Monday, May 14, 2007

O Journalist Where Art Thou?

The last few days have been quite comical: to hear Hezbollah MPs complain that the illegal government is not doing enough with respect to repairing war damage and compensating individuals. You’d think they want the government to stop working altogether! Ah well, money makes the world go round.

With Hezbollah increasing pressure on the government with respect to the compensation of the victims of the July War, you wonder why no one is asking why Hezbollah is not doing much in this respect, too.

Remember their early promise to fully compensate all victims and to rebuild Lebanon? And remember their representatives distributing US dollars they had received from Iran, oh irony!

How come not one journalist is following up on this? Why doesn’t no one go to the South and see what has happened to the Hezbollah promises that all victims will be repaid, whatever religion? There are persistent rumors that mostly the Shiites have benefited, at least those who are loyal to Hezbollah. If you happen to be pro Amal or, even worse, a Christian, then forget about getting any Iranian dollars.

It’s strange to see the lackluster interest of journalists in this topic. What would be easier than to go the destroyed villages and ask around how much money people actually have received and how much of the destroyed schools, water, electricity and roads have been repaired? Granted, the Daily Star has a weekly article about the transparency and accountability in Lebanon which also focused on the repairs after the war, but all in all, the topic has been largely ignored.

On a related note, it would be a good opportunity for Michel Aoun to gain back some of his Christian support if he would lobby for Hezbollah money to be disbursed to the Christian victims in the South and the ones whose houses were damaged during the attacks on the four bridges north of Beirut. But no, he kept silent on this. Now, he’s arguing that certain Shiite villages in the Bekaa and in the South are not getting enough government support. Well, this is not really going to warm the hearts of his Christian supporters who are still spending much time in the divine traffic jams to pass the destroyed bridges.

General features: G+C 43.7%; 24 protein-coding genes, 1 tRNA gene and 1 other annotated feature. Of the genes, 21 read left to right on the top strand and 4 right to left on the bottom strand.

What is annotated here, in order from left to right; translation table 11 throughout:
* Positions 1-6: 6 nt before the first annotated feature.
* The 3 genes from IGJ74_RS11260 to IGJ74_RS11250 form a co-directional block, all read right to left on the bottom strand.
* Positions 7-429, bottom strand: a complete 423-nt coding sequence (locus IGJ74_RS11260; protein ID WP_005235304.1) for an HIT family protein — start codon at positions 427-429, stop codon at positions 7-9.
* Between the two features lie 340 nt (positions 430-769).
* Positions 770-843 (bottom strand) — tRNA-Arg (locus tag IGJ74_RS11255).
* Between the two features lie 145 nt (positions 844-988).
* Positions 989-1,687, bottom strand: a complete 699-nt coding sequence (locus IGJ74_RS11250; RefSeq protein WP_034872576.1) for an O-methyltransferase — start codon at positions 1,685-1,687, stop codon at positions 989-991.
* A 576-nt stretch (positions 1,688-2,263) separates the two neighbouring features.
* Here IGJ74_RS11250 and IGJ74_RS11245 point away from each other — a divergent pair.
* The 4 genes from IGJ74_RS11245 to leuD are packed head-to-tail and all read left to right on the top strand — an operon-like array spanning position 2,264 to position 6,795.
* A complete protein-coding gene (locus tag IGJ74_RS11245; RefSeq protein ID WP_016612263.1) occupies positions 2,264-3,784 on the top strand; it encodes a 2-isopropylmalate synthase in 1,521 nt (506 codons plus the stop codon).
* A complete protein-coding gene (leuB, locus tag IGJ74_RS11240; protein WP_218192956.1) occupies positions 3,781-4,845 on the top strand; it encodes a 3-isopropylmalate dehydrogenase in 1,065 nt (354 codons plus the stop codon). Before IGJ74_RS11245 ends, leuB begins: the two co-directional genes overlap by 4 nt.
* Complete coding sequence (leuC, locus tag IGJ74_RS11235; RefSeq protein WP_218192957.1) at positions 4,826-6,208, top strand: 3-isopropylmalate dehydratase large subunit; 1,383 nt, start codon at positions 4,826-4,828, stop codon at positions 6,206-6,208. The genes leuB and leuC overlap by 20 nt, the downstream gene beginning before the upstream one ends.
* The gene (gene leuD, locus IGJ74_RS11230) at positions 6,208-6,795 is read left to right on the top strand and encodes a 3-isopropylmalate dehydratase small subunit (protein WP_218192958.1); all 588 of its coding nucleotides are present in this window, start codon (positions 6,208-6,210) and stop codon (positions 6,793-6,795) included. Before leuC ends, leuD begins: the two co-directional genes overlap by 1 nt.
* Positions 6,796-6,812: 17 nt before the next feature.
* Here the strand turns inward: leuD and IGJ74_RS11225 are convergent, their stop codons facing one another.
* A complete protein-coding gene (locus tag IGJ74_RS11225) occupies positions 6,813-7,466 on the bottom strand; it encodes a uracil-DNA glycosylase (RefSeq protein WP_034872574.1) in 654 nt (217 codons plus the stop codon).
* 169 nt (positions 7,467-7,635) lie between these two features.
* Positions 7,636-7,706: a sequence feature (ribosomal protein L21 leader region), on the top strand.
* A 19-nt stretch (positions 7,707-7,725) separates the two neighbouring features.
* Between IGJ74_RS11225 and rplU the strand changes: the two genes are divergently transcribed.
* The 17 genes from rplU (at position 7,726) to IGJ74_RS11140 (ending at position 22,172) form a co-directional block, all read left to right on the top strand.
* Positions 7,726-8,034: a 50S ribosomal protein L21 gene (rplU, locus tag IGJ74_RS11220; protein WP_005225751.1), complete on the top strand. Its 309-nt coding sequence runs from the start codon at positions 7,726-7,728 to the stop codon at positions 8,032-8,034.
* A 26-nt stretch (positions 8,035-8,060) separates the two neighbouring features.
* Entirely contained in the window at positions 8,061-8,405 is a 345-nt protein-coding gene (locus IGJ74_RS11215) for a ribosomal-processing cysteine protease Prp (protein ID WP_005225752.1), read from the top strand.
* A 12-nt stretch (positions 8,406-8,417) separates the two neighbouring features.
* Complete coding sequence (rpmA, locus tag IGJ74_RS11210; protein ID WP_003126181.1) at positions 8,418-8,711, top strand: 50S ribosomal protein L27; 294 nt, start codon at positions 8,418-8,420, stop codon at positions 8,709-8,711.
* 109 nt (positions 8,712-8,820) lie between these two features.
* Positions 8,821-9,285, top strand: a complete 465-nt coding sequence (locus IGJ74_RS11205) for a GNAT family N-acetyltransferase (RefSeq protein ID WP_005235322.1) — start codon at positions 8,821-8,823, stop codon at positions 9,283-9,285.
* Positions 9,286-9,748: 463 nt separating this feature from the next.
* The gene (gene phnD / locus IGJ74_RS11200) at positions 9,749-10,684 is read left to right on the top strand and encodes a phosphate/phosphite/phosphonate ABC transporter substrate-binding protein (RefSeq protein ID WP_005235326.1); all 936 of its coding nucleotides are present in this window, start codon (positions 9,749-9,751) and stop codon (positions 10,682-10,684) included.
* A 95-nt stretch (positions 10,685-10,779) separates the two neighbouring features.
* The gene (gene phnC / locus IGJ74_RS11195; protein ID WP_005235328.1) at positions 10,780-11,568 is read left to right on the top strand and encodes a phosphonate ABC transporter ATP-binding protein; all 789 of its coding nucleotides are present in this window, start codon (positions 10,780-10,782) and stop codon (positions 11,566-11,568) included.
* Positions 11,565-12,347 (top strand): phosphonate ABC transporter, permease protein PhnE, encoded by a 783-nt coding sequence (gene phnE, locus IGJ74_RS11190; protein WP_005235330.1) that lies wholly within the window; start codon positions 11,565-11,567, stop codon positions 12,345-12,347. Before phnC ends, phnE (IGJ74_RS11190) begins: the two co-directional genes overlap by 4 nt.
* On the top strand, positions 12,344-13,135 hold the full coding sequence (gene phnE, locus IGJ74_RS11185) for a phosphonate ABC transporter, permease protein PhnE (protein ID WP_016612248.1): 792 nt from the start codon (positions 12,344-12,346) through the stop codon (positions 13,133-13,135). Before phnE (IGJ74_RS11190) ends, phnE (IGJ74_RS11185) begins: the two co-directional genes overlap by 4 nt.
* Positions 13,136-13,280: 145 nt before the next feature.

To be fair: the government has also made many promises regarding repairing the war damage and compensating individuals and businesses. Both sides made promises and it seems both sides are not really keeping all of them. Yet, if you listen to the Opposition’s indignation, you’d think this must be the first Lebanese promise ever that was not kept!

2 comments:

Gerard said...

The non news part of this story is that making promises is a more developed art in Lebanon than to keep them. Regarding this a journalist could be right to stay quiet on the story of promised compensation. Though, for the victims and for the world abroad he or she should write in the biggest capitals.

M Bashir said...

it would be a good opportunity for Michel Aoun to gain back some of his Christian support if he would lobby for Hezbollah money to be disbursed to the Christian victims in the South
this actually took place in the form of Aoun's people helping out with the rebuilding in Christian villages using Hezbollah's money (popular belief) just after the war stopped.

As for Hezbollah rebuilding private demolished homes (not public infrastructures), well they actually started in Beirut's suburbs and other places in Lebanon. The official setting of the corner stone and declaration of the project, called Wa3ad (promise), to be held on the 25th of May while commemoratin 'Liberation day' [Israel's official withdrawal back in 2000].